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The UK Education System Explained

The UK education system can seem impossibly daunting, and if you are moving your family into the UK for the first time the choices may appear, at first, overwhelming. We have tried to present the facts clearly and simply in our series of ‘Education Explained articles to help you navigate the system and make the best choice for your child and your family.

Choice of School

In the UK, over 90% of children attend state funded schools; you can read more on these schools in State Schools Explained. However around 7% attend fee-paying schools ranging from well-established, elite ‘public’ schools to the more accessible independent schools  charging slightly lower fees.

There are also fee-paying International Schools offering a wide and varied curriculum ranging from the American and British system to the full International Baccalaureate programme. These schools are often logical choices for relocating families from overseas as they offer greater flexibility of study, are used to settling children in quickly and painlessly and often offer support for families whose first language is not English.

However, if you are planning a long-term or permanent relocation to the UK, you may find that choosing a local school either state or fee-paying will be the best choice, as your child will benefit from integrating into the local community. And of course state schools have the added benefit of being free!

Basic Facts

It is a legal requirement in the UK for all children to be in full-time education between the ages of 5-16 (this will rise to 18 in 2015). Pupils usually attend primary school from 5-11 and secondary school from 11-16. There are further education options from the ages of 16-18 either at specialist further education colleges or within, what is known as, the ‘sixth-form’ at secondary school.

The school year runs from early September to the end of July. The year is usually broken into three terms: the autumn term (early September to late December), the spring term (from early January to March) and the summer term (from April to July).

School holidays are taken between each term and, it is important to note, there is a long summer holiday between the summer and autumn terms from end of July to early September.

The school week runs from Monday to Friday and can start around 8.45am and finishes at around 3.15pm for primary and around 4pm for secondary. Many schools also offer after-school clubs and classes, these often carry a fee.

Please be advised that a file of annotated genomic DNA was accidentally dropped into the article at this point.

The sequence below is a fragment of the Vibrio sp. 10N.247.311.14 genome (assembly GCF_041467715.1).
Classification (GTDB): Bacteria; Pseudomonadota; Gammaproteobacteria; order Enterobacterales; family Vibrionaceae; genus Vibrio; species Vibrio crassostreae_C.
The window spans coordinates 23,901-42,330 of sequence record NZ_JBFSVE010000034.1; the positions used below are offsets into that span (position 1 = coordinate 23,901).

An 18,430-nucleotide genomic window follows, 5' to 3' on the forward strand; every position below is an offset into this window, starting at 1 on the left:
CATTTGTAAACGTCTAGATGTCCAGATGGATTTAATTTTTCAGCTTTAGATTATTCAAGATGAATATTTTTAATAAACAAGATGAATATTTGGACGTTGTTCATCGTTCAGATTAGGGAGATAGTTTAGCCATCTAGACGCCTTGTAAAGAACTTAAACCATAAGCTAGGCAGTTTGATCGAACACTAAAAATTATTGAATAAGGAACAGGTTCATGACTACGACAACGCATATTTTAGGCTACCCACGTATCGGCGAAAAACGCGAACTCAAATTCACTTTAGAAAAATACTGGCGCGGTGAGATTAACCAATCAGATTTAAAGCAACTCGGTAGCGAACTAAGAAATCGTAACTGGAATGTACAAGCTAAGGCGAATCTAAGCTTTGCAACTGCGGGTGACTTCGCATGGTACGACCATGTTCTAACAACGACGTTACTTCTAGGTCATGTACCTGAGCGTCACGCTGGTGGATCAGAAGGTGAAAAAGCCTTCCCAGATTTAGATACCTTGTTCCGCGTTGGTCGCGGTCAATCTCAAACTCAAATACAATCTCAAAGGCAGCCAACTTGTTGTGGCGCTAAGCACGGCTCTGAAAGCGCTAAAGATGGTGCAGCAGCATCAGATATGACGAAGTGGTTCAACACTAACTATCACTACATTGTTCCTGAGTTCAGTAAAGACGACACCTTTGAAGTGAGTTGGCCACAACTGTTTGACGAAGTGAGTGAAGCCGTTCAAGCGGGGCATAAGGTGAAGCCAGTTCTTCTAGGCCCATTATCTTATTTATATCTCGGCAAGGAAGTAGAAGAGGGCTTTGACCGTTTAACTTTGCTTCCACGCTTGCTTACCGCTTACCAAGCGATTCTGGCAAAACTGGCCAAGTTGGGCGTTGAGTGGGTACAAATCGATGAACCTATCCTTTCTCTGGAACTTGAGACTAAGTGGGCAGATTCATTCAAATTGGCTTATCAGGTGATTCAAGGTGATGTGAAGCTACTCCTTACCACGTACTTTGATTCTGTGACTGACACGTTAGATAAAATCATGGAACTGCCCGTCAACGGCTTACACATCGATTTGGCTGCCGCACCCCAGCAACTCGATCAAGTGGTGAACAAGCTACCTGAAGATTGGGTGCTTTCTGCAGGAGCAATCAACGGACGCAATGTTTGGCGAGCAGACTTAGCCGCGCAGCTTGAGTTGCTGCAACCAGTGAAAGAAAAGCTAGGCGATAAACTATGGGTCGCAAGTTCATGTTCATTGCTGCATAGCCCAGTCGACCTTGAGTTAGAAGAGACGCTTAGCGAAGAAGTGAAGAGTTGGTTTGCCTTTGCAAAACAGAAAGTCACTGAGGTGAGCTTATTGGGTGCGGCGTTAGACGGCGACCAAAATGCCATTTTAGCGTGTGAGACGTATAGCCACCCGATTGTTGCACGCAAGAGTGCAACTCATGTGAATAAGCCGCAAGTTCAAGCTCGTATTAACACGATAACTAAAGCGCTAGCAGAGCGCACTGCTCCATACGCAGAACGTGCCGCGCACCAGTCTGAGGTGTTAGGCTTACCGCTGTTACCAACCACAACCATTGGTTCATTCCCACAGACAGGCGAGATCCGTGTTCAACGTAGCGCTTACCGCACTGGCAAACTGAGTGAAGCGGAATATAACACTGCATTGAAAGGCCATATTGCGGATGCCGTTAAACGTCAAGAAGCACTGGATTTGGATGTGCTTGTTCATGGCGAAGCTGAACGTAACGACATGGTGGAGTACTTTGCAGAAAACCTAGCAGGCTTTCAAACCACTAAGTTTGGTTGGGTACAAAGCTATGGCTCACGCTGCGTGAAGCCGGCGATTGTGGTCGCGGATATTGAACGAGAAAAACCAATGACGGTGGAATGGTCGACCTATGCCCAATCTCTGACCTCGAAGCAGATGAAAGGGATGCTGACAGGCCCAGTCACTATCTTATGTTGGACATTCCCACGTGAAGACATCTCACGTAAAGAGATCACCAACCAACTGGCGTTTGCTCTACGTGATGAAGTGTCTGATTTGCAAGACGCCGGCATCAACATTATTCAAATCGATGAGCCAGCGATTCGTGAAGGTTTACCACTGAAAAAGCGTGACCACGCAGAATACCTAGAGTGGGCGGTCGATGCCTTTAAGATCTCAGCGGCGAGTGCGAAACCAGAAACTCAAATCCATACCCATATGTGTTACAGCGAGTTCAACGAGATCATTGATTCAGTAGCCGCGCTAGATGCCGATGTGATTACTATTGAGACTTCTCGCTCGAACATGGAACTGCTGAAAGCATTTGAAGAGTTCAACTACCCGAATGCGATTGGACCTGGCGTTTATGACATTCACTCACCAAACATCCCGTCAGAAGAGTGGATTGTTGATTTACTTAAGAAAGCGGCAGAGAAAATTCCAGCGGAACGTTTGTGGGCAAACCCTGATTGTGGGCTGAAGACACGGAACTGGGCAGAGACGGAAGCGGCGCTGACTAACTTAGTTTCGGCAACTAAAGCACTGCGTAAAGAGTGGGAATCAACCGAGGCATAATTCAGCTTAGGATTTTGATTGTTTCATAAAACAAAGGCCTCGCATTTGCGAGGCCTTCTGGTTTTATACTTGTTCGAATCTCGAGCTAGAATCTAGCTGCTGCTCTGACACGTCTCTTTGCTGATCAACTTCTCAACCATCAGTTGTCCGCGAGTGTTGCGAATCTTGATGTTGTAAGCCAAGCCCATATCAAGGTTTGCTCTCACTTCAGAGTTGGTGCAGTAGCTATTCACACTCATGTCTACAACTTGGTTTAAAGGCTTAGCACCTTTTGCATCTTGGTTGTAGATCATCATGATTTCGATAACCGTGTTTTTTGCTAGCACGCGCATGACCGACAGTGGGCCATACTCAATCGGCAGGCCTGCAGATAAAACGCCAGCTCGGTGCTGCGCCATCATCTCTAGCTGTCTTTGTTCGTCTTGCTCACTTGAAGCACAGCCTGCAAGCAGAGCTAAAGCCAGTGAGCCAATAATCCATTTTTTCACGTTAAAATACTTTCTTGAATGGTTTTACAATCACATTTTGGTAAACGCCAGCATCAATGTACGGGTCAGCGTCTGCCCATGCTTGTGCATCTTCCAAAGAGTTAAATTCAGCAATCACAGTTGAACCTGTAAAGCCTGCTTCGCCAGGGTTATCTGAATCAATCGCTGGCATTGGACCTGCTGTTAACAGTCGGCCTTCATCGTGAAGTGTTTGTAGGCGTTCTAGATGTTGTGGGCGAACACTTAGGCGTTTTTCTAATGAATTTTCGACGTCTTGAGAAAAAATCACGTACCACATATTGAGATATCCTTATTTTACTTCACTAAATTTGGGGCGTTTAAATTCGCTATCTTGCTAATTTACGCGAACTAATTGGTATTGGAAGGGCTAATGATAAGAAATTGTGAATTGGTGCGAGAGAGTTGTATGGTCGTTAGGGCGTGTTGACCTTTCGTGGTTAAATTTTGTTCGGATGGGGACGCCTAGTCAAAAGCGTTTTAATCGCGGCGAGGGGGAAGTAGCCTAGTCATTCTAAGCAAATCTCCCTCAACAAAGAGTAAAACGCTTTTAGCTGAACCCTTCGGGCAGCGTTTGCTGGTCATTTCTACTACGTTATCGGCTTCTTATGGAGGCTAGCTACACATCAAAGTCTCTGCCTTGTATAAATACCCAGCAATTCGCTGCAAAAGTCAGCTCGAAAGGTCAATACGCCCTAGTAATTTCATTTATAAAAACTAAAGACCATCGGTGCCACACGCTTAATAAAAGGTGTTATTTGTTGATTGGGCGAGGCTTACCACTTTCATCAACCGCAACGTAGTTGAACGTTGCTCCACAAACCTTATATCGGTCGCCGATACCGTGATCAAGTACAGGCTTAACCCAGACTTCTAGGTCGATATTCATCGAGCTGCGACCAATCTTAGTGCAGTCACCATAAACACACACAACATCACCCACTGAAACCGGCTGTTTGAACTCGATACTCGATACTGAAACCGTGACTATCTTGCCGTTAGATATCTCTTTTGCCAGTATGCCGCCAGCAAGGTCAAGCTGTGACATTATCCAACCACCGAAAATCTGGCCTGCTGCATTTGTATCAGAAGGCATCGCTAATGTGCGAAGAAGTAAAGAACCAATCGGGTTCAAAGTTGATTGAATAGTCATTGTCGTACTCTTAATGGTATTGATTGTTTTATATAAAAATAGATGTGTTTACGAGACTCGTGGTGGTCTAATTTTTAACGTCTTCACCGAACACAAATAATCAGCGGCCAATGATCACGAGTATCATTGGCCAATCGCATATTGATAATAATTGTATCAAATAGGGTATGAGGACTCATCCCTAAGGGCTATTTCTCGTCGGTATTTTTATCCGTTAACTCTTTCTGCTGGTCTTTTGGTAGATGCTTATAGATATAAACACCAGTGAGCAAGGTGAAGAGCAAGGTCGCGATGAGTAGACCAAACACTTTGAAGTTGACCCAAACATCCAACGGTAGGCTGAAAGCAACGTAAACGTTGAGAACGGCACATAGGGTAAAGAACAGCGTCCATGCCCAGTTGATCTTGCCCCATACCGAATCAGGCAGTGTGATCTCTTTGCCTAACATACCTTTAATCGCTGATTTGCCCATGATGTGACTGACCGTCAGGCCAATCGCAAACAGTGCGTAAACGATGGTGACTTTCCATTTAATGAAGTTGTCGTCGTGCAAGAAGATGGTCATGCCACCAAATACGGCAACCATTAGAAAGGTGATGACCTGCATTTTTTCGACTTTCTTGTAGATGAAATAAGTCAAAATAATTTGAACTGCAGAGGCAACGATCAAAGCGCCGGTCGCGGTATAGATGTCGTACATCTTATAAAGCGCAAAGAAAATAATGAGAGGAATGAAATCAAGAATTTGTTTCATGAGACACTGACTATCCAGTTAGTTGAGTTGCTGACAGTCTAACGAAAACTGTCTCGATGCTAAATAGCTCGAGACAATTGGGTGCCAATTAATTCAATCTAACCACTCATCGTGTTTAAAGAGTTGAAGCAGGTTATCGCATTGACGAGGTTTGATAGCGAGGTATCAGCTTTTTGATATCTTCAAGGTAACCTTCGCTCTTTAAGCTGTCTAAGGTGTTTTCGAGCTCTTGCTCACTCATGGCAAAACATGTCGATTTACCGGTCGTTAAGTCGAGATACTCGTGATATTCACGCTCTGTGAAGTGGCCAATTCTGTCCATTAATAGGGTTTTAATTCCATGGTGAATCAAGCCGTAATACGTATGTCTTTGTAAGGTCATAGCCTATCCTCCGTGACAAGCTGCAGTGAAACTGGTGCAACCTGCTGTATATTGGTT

School uniform is common and most primary schools and secondary schools require pupils to wear one.

School Curriculum and Teaching Systems

State Schools

State schools are required to teach the National Curriculum in England, Wales and Northern Ireland until pupils are 16, with the exception of Free Schools and Academies which are state funded but independent of local authority control and allowed to devise their own curriculum – you can read more on these in State Schools Explained.

Broadly speaking the National Curriculum covers the following subjects: English, mathematics, science, design and technology, information and communication technology, history, geography, modern foreign languages, music, art and design, physical education, and citizenship. Pupils are divided into year groups from Year 1 to Year 11 and within that are broken down into 4 ‘Key Stages’ of learning.  More detail can be found in The National Curriculum Explained.

At the end of the secondary education pupils usually take exams in a range of subjects at the level of General Certificate of Secondary Education (GCSE).

If they choose, pupils may continue state funded education and take the exams known as ‘AS’-Levels after one more year of study and after that, pupils may take ‘A’-Level (Advanced Level) exams, which form part of the admissions requirement for university entrance in the UK. There are further choices of qualification and study available - these are explored in more detail in UK Qualifications and Examinations Explained.

Independent and International Schools

Independent and International Schools are not required to follow the National Curriculum and are free to devise their own teaching systems, although many Independent schools do choose to follow the curriculum set by the state and also offer a similar examination programme i.e. GCSEs and A-Levels. Some also offer alternative examinations and qualifications systems such as the International Baccalaureate (IB), International GCSEs (iGCSE) and the Pre-U. More detail can be found in UK Qualifications and Examinations Explained and our dedicated IB section.

International Schools are free to offer a wide range of international programmes from the IB to the American education system.